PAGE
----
Winter season can bring Covid-19 discount baked in the oil futures price

What’s really behind the recent oil price drop? Unfortunately, we have to talk about COVID-19 one more time. According to the John Hopkins University worldwide coronavirus cases are on the rise, especially in Europe.

As a matter of fact, Germany reported over 263,000 new cases throughout last week and is well underway to reach another record this week with over 68k just for Wednesday alone. This would bring weekly cases to double the weekly peak reached in December of 2020.

Although mortality rates are still comparatively low, nonetheless they are still rising. Total deaths in Germany, with covid reported as the cause, are very likely to surpass spring peaks of both 2020 and 2021 (although well below winter 2020 peak). 

On the other side of the pond, US COVID-19 cases halted their slide downwards at the end of October and are slowly creeping up with early signs of acceleration. 

Weekly Covid-19 cases in Germany (left image) and daily cases in the US (right image, John Hopkins University Covid-19 dashboard, accessed 11/18/2021).

The developments oil traders are following are related to the response national governments are forced to take to address rising covid cases. Germany just announced new Covid restrictions for unvaccinated. Moreover, Austria on Friday introduced a full lockdown that caught commodities markets by surprise.

Therefore, it is reasonable to expect that coming into the winter season we will see some covid-19 discount baked in the oil futures price rather than a premium for expected demand rebound. And that is an important shift for short to mid-term trading compared to just a couple of weeks ago. 

All of this could have a measurable negative effect on the oil demand. OPEC, IEA, and EIA all predict that oil supply-demand will balance in Q1 2022 and even flip to the surplus. A New covid-19 wave could accelerate this trend.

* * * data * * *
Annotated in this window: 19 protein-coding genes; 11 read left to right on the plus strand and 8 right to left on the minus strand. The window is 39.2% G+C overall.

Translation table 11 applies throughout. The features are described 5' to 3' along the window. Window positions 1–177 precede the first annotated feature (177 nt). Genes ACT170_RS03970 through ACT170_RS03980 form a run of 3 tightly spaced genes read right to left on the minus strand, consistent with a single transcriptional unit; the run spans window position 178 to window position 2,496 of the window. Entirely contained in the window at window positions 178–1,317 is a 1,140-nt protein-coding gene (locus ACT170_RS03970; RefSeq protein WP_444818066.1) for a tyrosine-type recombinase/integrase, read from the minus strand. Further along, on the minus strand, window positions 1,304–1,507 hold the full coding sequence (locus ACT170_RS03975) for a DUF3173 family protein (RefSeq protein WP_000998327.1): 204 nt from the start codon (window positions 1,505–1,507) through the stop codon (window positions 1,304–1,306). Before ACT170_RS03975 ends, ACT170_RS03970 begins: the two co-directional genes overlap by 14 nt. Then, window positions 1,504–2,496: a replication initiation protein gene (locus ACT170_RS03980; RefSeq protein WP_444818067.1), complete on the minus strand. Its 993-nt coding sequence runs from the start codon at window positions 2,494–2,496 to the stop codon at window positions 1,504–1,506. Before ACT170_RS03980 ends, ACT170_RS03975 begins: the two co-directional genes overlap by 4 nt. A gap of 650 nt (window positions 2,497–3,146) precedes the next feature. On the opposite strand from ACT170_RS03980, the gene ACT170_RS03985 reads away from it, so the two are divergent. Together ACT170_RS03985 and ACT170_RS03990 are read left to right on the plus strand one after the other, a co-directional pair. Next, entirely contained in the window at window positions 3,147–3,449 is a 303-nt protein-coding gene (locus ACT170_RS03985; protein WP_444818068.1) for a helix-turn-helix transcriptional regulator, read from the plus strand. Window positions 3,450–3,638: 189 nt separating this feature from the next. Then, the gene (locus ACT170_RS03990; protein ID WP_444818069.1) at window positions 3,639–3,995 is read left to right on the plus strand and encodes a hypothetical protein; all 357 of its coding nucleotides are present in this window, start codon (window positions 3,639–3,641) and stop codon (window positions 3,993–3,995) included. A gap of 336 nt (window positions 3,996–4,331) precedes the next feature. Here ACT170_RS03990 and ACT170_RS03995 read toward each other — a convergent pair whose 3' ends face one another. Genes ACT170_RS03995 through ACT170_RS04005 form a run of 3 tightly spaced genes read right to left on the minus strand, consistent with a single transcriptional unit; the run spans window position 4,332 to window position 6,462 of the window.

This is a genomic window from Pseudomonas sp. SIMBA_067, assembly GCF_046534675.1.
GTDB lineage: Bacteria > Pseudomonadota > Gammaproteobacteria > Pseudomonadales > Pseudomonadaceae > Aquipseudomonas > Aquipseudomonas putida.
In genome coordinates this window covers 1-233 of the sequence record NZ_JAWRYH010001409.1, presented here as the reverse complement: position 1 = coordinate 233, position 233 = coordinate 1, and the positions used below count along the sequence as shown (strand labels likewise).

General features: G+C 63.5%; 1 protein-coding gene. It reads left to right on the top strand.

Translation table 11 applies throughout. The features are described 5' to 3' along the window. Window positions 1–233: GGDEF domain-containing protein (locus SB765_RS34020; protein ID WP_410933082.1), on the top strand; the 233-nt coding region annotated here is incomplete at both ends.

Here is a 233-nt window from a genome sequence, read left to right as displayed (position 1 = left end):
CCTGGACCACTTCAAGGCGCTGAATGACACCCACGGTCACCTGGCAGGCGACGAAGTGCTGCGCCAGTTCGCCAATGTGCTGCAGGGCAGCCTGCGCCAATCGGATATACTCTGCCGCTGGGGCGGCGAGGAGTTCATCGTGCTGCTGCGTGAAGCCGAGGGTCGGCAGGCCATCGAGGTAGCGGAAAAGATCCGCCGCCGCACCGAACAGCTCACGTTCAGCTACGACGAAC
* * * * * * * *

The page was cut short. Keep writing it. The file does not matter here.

“There are some signs of decreased oil demand in the European Union in October. Global oil demand is still under pressure from the Delta COVID variant,” Russian Deputy Prime Minister Alexander Novak said, explaining why OPEC+ has chosen not to add more barrels.

Vaccination rate, selected countries (; accessed 11/18/2021)

One of the main reasons for the shift in the oil demand expectations is that the “work from home” approach is being encouraged once again.

What traders are focusing on is the trend of infections. If we go back to the fall of 2020, and even spring of the same year, Europe was at the front of the pandemic, weeks ahead of the US. The cause for concern is that the US and Germany have almost identical vaccination rates and, therefore, there is no reason to think this winter in the US would look in any way different than how things are progressing in Germany.  

My five cents advice: forget about SPR, focus on Covid-19 instead for the next few weeks. 

Disclaimer: This article is the author’s personal opinion and is not a recommendation to buy or sell any stocks, futures, or other derivatives.